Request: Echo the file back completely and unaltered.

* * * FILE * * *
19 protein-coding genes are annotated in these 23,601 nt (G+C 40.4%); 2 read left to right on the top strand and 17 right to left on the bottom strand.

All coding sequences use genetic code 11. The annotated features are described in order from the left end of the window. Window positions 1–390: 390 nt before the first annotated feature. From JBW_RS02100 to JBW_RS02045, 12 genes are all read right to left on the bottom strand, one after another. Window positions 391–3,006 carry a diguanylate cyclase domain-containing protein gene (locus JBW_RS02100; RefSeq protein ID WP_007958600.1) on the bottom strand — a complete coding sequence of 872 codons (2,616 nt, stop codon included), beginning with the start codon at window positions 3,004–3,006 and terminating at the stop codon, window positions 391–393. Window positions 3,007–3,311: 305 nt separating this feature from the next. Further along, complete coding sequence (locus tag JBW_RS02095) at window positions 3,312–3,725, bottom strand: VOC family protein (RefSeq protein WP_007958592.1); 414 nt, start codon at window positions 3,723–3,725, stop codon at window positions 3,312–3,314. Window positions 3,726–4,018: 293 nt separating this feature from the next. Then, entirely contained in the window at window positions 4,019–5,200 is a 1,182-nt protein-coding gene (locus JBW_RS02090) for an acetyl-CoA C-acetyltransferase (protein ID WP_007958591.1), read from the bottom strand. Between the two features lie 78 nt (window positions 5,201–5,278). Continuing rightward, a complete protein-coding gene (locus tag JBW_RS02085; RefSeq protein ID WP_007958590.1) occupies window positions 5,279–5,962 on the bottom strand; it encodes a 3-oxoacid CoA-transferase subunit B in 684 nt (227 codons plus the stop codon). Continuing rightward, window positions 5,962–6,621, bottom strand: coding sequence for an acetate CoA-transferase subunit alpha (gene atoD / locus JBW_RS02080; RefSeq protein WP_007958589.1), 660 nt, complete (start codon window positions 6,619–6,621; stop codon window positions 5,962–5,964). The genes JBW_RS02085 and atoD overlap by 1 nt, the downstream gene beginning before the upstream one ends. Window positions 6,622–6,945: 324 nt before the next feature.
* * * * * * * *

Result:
19 protein-coding genes are annotated in these 23,601 nt (G+C 40.4%); 2 read left to right on the top strand and 17 right to left on the bottom strand.

All coding sequences use genetic code 11. The annotated features are described in order from the left end of the window. Window positions 1–390: 390 nt before the first annotated feature. From JBW_RS02100 to JBW_RS02045, 12 genes are all read right to left on the bottom strand, one after another. Window positions 391–3,006 carry a diguanylate cyclase domain-containing protein gene (locus JBW_RS02100; RefSeq protein ID WP_007958600.1) on the bottom strand — a complete coding sequence of 872 codons (2,616 nt, stop codon included), beginning with the start codon at window positions 3,004–3,006 and terminating at the stop codon, window positions 391–393. Window positions 3,007–3,311: 305 nt separating this feature from the next. Further along, complete coding sequence (locus tag JBW_RS02095) at window positions 3,312–3,725, bottom strand: VOC family protein (RefSeq protein WP_007958592.1); 414 nt, start codon at window positions 3,723–3,725, stop codon at window positions 3,312–3,314. Window positions 3,726–4,018: 293 nt separating this feature from the next. Then, entirely contained in the window at window positions 4,019–5,200 is a 1,182-nt protein-coding gene (locus JBW_RS02090) for an acetyl-CoA C-acetyltransferase (protein ID WP_007958591.1), read from the bottom strand. Between the two features lie 78 nt (window positions 5,201–5,278). Continuing rightward, a complete protein-coding gene (locus tag JBW_RS02085; RefSeq protein ID WP_007958590.1) occupies window positions 5,279–5,962 on the bottom strand; it encodes a 3-oxoacid CoA-transferase subunit B in 684 nt (227 codons plus the stop codon). Continuing rightward, window positions 5,962–6,621, bottom strand: coding sequence for an acetate CoA-transferase subunit alpha (gene atoD / locus JBW_RS02080; RefSeq protein WP_007958589.1), 660 nt, complete (start codon window positions 6,619–6,621; stop codon window positions 5,962–5,964). The genes JBW_RS02085 and atoD overlap by 1 nt, the downstream gene beginning before the upstream one ends. Window positions 6,622–6,945: 324 nt before the next feature.